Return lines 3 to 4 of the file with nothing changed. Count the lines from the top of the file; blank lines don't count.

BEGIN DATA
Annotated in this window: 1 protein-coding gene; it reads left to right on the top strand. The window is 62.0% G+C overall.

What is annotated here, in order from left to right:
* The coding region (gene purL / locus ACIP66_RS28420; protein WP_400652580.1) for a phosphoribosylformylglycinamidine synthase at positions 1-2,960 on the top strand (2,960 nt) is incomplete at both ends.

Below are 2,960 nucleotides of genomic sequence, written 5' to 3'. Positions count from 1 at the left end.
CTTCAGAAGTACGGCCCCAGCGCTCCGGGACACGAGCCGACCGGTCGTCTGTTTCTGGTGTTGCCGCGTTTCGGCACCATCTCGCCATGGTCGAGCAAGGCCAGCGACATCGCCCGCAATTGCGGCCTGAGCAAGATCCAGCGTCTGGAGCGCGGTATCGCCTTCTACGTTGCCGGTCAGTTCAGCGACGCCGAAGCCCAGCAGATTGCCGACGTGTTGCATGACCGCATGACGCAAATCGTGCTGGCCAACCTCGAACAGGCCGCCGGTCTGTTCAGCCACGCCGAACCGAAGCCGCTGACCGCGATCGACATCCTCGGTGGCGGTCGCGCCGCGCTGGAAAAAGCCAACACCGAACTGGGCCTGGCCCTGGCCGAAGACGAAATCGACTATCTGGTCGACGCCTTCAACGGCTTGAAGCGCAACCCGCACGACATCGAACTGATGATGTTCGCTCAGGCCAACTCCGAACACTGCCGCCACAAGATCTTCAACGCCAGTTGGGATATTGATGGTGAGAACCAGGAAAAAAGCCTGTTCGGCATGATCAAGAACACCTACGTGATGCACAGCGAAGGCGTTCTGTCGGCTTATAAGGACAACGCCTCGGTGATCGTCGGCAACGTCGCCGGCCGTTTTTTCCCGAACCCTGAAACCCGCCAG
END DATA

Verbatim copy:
* The coding region (gene purL / locus ACIP66_RS28420; protein WP_400652580.1) for a phosphoribosylformylglycinamidine synthase at positions 1-2,960 on the top strand (2,960 nt) is incomplete at both ends.

Below are 2,960 nucleotides of genomic sequence, written 5' to 3'. Positions count from 1 at the left end.